We just got our new telephone books. It always used to be such a pleasure to get the new ones each year so that we could get information on new arrivals, new businesses and numbers for those people who had moved during the year. The present books are fine, but many of our friends are no longer listed there. They have disposed of their "land phones" and communicate only through their cell phones, or their e-mails. That is fine if they have given lots of people their new number. And it would be fine if I could find the piece of paper I wrote their new number on.
Maybe they don't really care whether I can call them or not. Most of them are too busy using their cell phones in the car, in the grocery store, or while walking down the sidewalks to wonder if I had a need to call them. Actually with all the advances in communication it seems like we are communicating less. Within certain circles of text messaging, calling on the cell phones, or sending e-mails there is a lot of communicating going on.
But if I met someone at a meeting, or at the church and wanted to invite them to a gathering, I have no way of calling them if they only have a cell phone and didn't have a reason to share their number with me when we met.
At a recent family gathering near Springfield we exchanged e-mail addresses and cell phone numbers with nieces and great nieces. It was good to get them so that we could keep in touch. However I can't find the envelope where I wrote all that information. We do have their street addresses but I know that I won't write a pen and ink letter as quickly as I would send an e-mail. So the quickest way to get a message to that generation from us is to call their parents who all still have the old style land phones.
When our eight-year-old great granddaughter was visiting us last weekend she wanted to have a key ring for her house key she was carrying in her pocket. I found one I hadn't used, that had a small red dial phone on it. It was the type of phone that has the receiver across the top of phone above the dial. She liked it very much because red is her favorite color. After a few minutes she came back to me asking what that red thing was supposed to be! Her father has a cell phone and she had never seen a phone that looked like that. We remembered when we changed from orally giving the operators the number we wanted, we were each called to teach us how to use a dial phone. I don't remember any instructions given when we began to punch in numbers instead of dialing. I wonder if the dial phones still work. We don't have any so I can't experiment.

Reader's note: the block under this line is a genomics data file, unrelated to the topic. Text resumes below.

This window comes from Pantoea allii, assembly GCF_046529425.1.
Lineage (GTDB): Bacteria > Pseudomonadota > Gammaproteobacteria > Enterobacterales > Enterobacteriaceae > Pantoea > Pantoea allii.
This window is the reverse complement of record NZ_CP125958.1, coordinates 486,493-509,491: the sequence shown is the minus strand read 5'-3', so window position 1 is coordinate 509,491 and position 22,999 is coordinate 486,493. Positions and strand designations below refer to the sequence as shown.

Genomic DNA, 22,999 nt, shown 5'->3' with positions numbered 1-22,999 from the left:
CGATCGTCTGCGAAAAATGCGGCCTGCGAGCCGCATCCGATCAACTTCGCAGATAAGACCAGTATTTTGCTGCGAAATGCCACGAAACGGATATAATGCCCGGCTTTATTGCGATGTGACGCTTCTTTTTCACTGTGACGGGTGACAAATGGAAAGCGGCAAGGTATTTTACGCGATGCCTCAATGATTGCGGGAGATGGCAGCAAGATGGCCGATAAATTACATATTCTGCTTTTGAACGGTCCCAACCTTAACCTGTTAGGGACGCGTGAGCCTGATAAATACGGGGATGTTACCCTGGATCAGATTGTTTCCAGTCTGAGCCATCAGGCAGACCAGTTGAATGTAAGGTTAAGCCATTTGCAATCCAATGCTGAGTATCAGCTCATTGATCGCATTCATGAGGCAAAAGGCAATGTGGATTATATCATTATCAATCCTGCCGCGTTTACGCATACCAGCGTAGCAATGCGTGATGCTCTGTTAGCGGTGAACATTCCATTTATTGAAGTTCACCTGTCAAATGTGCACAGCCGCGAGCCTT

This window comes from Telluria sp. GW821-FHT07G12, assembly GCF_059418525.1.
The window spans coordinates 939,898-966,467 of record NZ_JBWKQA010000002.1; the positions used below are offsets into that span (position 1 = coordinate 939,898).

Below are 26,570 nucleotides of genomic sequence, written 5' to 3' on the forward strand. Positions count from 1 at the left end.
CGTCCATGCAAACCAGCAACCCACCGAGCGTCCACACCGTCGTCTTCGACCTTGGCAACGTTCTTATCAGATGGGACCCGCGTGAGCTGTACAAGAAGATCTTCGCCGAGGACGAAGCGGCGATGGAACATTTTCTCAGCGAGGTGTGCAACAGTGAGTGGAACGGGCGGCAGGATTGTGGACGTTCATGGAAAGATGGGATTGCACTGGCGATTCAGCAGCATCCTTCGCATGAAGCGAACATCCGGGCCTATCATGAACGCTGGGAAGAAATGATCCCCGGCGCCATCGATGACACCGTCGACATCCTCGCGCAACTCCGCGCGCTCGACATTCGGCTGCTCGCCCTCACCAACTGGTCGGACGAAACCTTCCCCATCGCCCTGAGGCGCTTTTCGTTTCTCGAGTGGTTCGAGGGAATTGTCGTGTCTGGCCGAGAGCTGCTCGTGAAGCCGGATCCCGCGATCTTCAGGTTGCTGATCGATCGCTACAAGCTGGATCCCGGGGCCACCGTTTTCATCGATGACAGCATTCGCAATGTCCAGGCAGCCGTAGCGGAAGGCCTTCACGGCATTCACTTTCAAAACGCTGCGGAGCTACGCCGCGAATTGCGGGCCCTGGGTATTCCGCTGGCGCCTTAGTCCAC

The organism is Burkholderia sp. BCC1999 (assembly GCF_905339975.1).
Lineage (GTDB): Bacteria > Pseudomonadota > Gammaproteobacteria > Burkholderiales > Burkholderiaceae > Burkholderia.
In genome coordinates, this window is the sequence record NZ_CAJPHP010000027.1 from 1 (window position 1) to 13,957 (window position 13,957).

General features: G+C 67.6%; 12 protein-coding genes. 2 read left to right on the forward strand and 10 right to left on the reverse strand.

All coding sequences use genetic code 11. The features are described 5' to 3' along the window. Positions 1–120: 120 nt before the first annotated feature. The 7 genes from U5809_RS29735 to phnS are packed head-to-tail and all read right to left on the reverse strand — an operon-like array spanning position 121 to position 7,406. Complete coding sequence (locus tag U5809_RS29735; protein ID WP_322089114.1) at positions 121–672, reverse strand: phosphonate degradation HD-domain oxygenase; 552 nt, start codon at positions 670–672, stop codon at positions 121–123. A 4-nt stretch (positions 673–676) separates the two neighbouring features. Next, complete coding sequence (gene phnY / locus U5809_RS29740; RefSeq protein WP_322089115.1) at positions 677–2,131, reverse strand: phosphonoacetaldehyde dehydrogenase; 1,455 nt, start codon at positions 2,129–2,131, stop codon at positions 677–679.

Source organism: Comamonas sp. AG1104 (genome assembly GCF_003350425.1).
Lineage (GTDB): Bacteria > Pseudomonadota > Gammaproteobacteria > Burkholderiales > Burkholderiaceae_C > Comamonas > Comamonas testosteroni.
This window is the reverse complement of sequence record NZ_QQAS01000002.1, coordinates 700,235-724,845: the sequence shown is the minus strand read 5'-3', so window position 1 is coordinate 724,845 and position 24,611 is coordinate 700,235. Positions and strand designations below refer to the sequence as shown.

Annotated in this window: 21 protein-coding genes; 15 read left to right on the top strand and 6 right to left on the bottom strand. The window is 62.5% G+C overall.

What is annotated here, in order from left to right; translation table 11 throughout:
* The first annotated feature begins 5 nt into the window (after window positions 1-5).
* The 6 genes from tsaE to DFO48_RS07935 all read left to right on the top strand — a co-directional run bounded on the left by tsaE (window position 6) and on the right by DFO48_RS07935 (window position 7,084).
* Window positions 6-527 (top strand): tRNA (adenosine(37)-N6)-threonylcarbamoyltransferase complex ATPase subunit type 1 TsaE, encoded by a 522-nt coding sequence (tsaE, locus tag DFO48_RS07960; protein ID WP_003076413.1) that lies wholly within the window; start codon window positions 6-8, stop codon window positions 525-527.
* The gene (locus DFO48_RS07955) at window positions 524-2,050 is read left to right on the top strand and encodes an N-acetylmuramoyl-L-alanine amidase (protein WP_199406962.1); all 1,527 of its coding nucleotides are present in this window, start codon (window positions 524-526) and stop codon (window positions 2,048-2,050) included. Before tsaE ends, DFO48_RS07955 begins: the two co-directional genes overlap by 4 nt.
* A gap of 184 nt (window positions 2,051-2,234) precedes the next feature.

I do have a cell phone, but I have to keep the number written down in front of me because I use the numbers of other people most often. If someone asks me for my number I often have problems remembering it correctly. It seems like everyone in the family has a different prefix number and that makes it even harder to keep them all straight.
It was so simple to just tell the operator that I wanted Wisconsin 4900. I just had to remember four numbers then. And if I didn't remember those numbers, all I had to do was look under their last name in the phone book.
I guess if I can still remember 911 I will be okay in this world of communications. But it would be nice once more to have the operator at "Central" tell me that Mrs. Watson wasn't home but would be back after she sold her eggs in town.